I would think that I was the ultimate cynic, except that I'm too cynical to believe something like that.
Search This Blog
Wednesday, November 7, 2012
Sorry Mr. Franklin. We couldn't keep it after all.
In every story like this one, the master storyteller always builds suspense. The monumental threat looms ever higher over the hero's head. The suspense builds and builds. Before one problem is settled three more are dumped on our poor protagonist. If it's not problems it's terrors, and if not terrors, it's world shaking calamities! And if it's written well, it fairly makes the reader's hair stand on end and sends fantods of cold terror shivering down his spine! Just when it seems like the danger has been averted, just when it seems as though somehow our hero and his girl are going to tiptoe past the horror lurking in the dark...a skeletal hand lunges from the leaf-strewn soil and closes on a delicate ankle pulling the victim down into the grave...
Maybe you don't believe in fairy tales. You're a straight non-fiction no-nonsense kind of guy. If there's one thing everyone should believe, it's that nobody tolerates the intolerable for very long. They always do one of two things—fight or flight. And when flight is impossible at some point, there's definitely going to be a fight. Let's look at the facts: we who work for a living pay half of our money—sometimes quite a bit more—in taxes. Those taxes have various names: Federal, state, and local income taxes, social security and medicare taxes, sales taxes, property taxes, excise taxes, and then of course there are all those indirect taxes which either increase the price of goods and services, or lessen the amount of wages our employers are able to pay us. An example of an indirect tax is the employer's matching 7.65% contribution to an employee's Social Security and Medicare payroll tax contribution. We spend at least four or five hours every day of our working lives so that those who never worked a day in their lives also have homes and food on their tables.
This sounds to me like a classic Cinderella story. You know how it goes: a family of fat evil piglets gets to lord it over the one pure, kind, and good person who for some reason is forced to work and slave so that the fat piglets never have to lift a finger or do anything but sit self-righteously on their fat asses watching the Tee-Vee. The plot usually has a magical fairy godmother who comes along and sets everything to rights. Every delighted child knows that this intolerable Cinderella situation can't just continue on like this forever. Eventually Cinderella—lacking a fairy-godmother—is going to run or she's going to fight back.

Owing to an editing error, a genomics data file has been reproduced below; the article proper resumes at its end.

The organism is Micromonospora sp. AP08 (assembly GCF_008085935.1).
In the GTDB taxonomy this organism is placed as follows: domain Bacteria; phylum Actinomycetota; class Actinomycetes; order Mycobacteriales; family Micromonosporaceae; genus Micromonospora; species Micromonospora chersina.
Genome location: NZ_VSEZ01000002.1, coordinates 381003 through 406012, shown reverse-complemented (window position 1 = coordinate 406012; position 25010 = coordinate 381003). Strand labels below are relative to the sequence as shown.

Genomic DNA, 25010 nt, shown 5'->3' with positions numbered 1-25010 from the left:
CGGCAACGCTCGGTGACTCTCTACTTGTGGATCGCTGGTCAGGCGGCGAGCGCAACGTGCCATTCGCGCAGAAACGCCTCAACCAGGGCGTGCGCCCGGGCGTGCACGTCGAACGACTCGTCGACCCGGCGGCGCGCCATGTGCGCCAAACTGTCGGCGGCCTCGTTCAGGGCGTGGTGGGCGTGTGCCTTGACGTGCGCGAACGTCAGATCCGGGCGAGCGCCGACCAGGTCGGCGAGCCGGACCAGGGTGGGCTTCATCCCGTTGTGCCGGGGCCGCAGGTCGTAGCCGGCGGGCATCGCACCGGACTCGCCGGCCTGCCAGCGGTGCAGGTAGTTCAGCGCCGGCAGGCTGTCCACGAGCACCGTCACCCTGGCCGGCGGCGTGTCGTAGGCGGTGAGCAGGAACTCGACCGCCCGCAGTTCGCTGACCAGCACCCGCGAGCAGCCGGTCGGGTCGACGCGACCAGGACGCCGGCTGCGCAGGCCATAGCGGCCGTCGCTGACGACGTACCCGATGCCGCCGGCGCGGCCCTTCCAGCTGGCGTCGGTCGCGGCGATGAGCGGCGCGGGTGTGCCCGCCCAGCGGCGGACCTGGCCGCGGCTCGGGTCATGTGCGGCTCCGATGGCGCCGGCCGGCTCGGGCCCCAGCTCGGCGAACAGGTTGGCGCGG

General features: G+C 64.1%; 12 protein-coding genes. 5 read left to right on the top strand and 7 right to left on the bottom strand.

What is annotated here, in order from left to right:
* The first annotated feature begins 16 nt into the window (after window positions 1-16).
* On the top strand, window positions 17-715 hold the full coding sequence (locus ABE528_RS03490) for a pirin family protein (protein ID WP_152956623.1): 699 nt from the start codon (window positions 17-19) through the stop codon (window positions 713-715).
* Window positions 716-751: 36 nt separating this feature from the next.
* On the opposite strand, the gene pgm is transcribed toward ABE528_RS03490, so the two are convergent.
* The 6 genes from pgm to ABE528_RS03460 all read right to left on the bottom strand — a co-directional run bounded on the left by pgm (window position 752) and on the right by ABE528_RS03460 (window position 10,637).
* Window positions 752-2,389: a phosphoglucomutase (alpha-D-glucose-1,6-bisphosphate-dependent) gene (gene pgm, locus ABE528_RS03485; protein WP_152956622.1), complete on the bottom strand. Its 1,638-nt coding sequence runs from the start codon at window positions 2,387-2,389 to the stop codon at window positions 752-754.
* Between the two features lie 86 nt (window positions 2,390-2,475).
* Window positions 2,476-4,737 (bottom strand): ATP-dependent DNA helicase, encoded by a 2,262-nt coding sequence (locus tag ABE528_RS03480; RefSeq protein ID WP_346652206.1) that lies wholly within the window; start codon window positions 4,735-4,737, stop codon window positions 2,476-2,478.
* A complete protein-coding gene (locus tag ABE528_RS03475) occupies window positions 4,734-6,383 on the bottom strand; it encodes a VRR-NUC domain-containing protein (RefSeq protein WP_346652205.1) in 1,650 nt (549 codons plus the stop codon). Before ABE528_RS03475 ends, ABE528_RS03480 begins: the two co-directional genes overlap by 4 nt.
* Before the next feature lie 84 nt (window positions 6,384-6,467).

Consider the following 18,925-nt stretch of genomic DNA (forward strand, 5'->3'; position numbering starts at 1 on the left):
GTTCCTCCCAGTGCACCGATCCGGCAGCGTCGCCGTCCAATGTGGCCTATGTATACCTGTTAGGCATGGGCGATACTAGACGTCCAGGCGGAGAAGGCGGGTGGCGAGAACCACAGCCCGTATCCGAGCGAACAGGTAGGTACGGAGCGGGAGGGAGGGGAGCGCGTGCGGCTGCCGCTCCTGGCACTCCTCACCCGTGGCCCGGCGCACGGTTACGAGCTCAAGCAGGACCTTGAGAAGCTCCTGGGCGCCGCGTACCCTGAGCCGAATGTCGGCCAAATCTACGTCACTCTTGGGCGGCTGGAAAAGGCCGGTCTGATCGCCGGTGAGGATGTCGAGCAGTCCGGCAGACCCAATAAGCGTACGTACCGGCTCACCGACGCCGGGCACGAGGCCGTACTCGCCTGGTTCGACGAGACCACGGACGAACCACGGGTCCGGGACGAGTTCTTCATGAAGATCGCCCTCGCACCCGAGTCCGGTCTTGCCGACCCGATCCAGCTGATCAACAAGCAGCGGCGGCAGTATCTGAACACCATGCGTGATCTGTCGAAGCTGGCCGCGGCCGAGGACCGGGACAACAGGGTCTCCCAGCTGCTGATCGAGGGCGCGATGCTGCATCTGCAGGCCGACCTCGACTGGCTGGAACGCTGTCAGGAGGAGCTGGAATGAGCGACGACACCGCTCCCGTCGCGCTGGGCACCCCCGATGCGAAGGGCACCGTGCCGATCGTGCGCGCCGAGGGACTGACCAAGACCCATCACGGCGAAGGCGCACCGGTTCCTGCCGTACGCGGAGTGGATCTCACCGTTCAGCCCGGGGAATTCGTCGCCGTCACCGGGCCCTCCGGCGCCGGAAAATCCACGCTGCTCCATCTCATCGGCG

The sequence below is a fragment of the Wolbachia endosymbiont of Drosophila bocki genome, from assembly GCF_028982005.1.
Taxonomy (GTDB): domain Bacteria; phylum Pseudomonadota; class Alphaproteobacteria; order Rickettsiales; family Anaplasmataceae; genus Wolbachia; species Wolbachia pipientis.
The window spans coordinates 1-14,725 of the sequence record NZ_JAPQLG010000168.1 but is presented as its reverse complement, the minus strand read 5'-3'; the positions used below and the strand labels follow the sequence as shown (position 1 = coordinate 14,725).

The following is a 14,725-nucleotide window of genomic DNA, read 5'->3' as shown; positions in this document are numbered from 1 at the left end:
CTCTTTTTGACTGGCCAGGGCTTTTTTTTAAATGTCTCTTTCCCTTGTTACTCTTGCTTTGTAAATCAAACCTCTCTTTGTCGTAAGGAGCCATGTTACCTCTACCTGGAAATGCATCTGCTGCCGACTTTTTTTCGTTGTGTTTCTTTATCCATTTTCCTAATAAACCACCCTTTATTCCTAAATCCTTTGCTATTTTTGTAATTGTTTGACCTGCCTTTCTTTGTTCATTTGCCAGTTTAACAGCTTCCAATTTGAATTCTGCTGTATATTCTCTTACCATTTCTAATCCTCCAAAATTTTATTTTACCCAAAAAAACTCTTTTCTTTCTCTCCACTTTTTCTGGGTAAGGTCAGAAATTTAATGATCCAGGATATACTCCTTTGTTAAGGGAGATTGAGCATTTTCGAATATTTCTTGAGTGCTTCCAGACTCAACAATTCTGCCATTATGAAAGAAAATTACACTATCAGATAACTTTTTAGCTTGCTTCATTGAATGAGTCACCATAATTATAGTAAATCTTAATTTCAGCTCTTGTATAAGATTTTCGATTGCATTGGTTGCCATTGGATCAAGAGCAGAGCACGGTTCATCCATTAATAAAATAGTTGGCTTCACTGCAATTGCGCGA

Sadly, our fairy god-mother didn't show up last night. Perhaps she was off smoking a doobie in Colorado or maybe getting married to someone else's fairy god-mother in Maine. Fight or flight? There's nowhere to run to. Everywhere else is just as bad if not worse. We've already run down every road and finally across the ocean. Freedom the impossible dream that our forefathers made real is once more merely a dream. There's nowhere left to run. Fighting in the traditional way—revolution—is impossible. We can't fight back like our forefathers did against the English. That way is nothing but suicide.
Luckily the road forward is clearly laid out. When the mountain of crushing debt becomes too great to bear, our nation will print money. The Europeans would have already started doing that if it wasn't for the Germans. Well, they've got their problems and we've got ours. Turn on those printing presses! Let's print some money. Once our debt has been eliminated by this time-tested last resort, there will be quite a bit of famine to deal with. No doctors, nurses or medicine to treat famine or disease though. No sanitation workers to remove garbage from overflowing waste-bins. No engineers to repair stopped up sewers and broken roads. No military to throw back the mongol horde. On the bright side, no debt either! It turns out the way forward lies straight through the grave and out the other side. This sounds like a harrowing journey full of suspense and mystery. It also sounds like the kind of story I'd rather enjoy reading about than living through.
America, yesterday you made your bed. Now it's time to climb in and close the lid. Let's all get on the hyper-inflation train and ride it down to Mordor. When we getses there, we can throws the Constitution into the fires of Mount Doom. And oh yes, about that Republic, Mr. Franklin? Sorry sir, it turns out we couldn't keep it after all.